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Truck Festival – Hill Farm, Oxfordshire

Truck Festival returned after a three year absence, owing to he obvious cancellations due to the COVID restrictions we have all experienced over these last few years. This year saw the festival celebrating its 25th birthday and man did it throw one hell of a party for the 25,000 revellers that descended on Hill Farm in Oxfordshire! The line up was fine blend of the established, the unsigned, local artists and everything in between! A big draw for me to the festival this year was how represented indie and post-punks band were represented across the various stages. 

Thursday started with a seamless arrival at the festival and a quick tent set up in the Zodiac fields before heading over to the main stage to catch Brooke Coombe. The Scottish singer/songwriter has recently just toured this year with Miles Kane and had come highly recommended to me to go and check out. The first of many visits over the weekend then proceeded as I headed over to the This Feeling tent to check out the Lock-In lads. I photographed them late last year and they always bring a great energy to their gigs and tonight was no different. I then darted back over to the Main Stage to take in Black Honey’s set, opening with ‘All My Pride and playing one of my other favourites ‘I Like The Way You Die’.  Indie newcomers The Native were next up on the list for me back over in the This Feeling Tent, these lads have recently just signed to This Feeling Records and are on for big things. Lead singer Charlie has a fine voice especially exhibited on the tracks ‘Blindside’ and ‘Changes’ – a song that has been on heavy rotation since its release a few weeks back. The Main Stage headliners this evening were none other than Stockport’s finest, Blossoms, and one of the most finely dressed bands on the circuit right now. Blossoms are a band who have This Feeling to thank for initially providing a platform to showcase their talents. The band have recently released a new album which meant there was plenty of new material for the band to work through which was placed nicely together with the more established numbers we have all come to know and love; particular highlights included ‘The Sulking Poet’, ‘Your Girlfriend’, ‘There’s a Reason Why’ and of course’ Charlemagne’! My night didn’t finish there as I had yet another quick stop back at This Feeling to catch the lads from Planet who were over all the way from Sydney. Vocalist and guitarist Matty Took is the younger brother of Johnny Took from DMAs.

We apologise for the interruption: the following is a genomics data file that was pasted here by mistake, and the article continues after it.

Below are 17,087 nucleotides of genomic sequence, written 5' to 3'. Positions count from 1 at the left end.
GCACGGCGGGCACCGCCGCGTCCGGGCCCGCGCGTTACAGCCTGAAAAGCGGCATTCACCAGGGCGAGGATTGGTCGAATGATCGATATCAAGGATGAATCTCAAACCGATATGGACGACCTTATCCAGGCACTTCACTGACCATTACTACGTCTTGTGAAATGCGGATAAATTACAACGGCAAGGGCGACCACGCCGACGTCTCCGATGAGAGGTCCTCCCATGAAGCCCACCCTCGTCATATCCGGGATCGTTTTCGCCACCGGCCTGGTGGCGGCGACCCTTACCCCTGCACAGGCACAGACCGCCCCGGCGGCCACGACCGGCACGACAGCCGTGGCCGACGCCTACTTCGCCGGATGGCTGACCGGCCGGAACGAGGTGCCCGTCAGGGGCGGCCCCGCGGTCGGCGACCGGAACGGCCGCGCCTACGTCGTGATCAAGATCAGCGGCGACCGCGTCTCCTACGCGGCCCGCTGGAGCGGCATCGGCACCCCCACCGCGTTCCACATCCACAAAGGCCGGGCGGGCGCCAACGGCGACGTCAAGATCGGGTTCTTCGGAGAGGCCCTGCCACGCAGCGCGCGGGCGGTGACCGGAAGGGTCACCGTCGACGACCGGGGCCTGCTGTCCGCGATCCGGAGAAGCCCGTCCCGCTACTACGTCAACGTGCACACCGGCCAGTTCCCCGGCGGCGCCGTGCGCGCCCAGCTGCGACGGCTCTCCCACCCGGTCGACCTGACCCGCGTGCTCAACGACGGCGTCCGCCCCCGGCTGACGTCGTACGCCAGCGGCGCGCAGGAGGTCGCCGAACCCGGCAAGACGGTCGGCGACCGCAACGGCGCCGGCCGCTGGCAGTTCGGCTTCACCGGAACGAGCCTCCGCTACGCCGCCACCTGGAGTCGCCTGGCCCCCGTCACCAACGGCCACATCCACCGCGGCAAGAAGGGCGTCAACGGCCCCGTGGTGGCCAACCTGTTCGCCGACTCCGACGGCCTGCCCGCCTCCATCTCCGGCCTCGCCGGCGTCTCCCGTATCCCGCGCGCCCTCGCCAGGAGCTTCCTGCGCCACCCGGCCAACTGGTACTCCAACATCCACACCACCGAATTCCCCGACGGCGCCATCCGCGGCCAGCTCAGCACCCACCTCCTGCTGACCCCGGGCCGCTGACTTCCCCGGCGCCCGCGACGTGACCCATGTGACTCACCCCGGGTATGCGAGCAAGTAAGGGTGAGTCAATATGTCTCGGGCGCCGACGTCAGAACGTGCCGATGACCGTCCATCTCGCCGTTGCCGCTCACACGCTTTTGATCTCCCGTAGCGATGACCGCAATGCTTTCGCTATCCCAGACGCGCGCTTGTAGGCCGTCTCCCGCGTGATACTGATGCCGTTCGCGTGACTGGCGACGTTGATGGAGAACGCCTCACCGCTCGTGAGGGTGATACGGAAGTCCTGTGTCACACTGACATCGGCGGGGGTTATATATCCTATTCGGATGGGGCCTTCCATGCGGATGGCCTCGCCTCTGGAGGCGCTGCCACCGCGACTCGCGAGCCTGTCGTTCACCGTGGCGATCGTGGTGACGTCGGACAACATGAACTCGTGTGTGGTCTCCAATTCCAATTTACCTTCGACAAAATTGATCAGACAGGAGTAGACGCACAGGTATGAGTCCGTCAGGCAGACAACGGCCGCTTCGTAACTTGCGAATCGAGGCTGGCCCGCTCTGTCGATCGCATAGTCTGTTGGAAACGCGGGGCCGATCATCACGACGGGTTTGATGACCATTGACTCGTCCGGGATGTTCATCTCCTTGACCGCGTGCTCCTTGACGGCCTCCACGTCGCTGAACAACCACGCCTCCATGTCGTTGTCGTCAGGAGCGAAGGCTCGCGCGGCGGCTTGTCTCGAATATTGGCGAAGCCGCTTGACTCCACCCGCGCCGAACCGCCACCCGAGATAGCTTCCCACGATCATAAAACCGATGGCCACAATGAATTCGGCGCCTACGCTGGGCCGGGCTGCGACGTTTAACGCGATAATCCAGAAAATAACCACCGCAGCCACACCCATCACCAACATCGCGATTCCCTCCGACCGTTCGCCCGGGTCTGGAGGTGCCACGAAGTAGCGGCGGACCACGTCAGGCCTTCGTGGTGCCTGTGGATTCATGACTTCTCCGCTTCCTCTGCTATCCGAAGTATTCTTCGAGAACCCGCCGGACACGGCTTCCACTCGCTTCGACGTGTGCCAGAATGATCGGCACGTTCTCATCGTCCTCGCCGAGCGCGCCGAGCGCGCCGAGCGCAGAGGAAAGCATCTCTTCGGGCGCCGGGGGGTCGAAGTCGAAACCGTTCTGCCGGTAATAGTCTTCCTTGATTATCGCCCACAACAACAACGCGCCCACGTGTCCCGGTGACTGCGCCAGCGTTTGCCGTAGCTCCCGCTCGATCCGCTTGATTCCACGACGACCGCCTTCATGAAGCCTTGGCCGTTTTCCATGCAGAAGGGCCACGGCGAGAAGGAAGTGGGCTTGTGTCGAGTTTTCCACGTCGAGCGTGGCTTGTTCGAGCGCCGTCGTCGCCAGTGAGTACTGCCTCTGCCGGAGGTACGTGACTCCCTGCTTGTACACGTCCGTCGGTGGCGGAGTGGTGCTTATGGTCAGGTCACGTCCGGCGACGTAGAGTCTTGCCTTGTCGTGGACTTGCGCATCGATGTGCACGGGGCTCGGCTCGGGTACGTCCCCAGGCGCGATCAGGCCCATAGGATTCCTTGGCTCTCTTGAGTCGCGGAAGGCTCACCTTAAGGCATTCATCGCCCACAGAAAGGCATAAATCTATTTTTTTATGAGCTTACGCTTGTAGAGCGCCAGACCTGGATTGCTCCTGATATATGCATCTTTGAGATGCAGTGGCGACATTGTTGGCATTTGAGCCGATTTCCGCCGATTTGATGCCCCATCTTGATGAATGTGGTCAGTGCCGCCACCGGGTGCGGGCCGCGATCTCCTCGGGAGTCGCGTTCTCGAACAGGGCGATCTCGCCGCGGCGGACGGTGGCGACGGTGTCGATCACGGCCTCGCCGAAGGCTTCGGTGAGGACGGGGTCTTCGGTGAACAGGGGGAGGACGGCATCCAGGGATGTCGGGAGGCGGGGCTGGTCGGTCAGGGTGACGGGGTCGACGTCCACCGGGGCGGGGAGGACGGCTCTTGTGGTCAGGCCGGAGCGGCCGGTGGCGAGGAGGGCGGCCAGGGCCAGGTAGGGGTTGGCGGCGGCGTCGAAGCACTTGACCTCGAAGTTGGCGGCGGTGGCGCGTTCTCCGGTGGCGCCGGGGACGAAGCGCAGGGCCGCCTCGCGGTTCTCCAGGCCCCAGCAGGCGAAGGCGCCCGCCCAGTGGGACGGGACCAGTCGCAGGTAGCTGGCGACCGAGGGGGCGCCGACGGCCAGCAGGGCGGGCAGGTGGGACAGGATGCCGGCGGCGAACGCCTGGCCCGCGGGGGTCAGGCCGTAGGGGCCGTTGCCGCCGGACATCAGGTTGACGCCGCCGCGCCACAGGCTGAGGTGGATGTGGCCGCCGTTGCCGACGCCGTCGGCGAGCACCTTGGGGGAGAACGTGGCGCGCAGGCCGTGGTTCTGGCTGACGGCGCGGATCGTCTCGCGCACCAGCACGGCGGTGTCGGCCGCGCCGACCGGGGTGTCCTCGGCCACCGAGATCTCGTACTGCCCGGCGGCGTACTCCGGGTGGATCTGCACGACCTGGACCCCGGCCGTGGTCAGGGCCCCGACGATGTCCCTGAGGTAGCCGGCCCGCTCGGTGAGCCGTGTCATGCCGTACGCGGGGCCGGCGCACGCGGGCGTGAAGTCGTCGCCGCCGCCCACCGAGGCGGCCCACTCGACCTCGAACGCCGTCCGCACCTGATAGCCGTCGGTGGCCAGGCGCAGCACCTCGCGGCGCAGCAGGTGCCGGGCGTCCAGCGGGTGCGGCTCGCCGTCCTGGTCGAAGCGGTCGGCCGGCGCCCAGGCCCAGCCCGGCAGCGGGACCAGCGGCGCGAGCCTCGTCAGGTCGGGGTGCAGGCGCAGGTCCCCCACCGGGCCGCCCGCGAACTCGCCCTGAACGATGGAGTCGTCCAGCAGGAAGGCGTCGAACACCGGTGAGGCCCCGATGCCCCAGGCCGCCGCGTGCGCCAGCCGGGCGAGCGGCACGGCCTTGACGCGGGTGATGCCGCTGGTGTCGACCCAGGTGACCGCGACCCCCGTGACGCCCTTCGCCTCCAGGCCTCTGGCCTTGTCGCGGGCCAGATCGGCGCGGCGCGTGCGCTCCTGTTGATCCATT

Photo Credit: Tom Ogden (Russ Leggatt)

A lot of editing ensued early doors on the Friday before we headed over to The Market Stage to catch the Mercury prize nominated Yard Act. Yard Act gigs are known for their rowdy mosh pits and today was no exception with the crowd that had turned out to see them – lead singer James Smith announced they were from Leeds which didn’t get the best reception (all in good jest though!) The talented Lauran Hibberd was up next on the main stage with her indie pop numbers that will soon be released on her debut album in August called ‘Garageband Superstar’. One of the stand out performers for me over the weekend, without a shadow of a doubt, was Fitzroy Holt, I had heard this guy was good but I don’t think I was prepared for how good he would be live! Fitz’s voice and range were incredible and you could be forgive that his band had been playing together for a good 40 years they were that tight. The tent began to fill up very quickly as the set went on – feast you ears around his latest single ‘Medicine’ when you can and if you get a chance to see him live then take it! This guy will blow up soon!

Just Mustard have produced one of my albums of the year so far with ‘Heart Under’ – the eerie vocals of Katie Ball ringing out across the Market Stage tent in the early evening gave me goosebumps. Sea Girls pulled a big crowd of their devoted contingent and have seen a huge rise since I last saw them. I was most intrigued to see Sigrid on the main stage, admittedly not knowing her music I was most definitely impressed by her performance and the singalongs from the excitable crowd. A complete contrast was to ensue to finish the day with the infectious and rowdy The Skinner Brothers over at This Feeling Stage – I love the energy this band bring from the off encouraging everyone to begin moshing! Lead singer Zak shouts to those outside the tent to get themselves inside as its going to go off and that it did! Over on the main stage Bombay Bicycle Club traversed their way through a hit ladened set that we have known to love from them over years with particular favourites ‘Shuffle’, ‘Eat, Sleep, Wake (Nothing but You) and finishing with ‘Always Like This’.

Sam Fender
Photo Credit: Sam Fender (Russ Leggatt)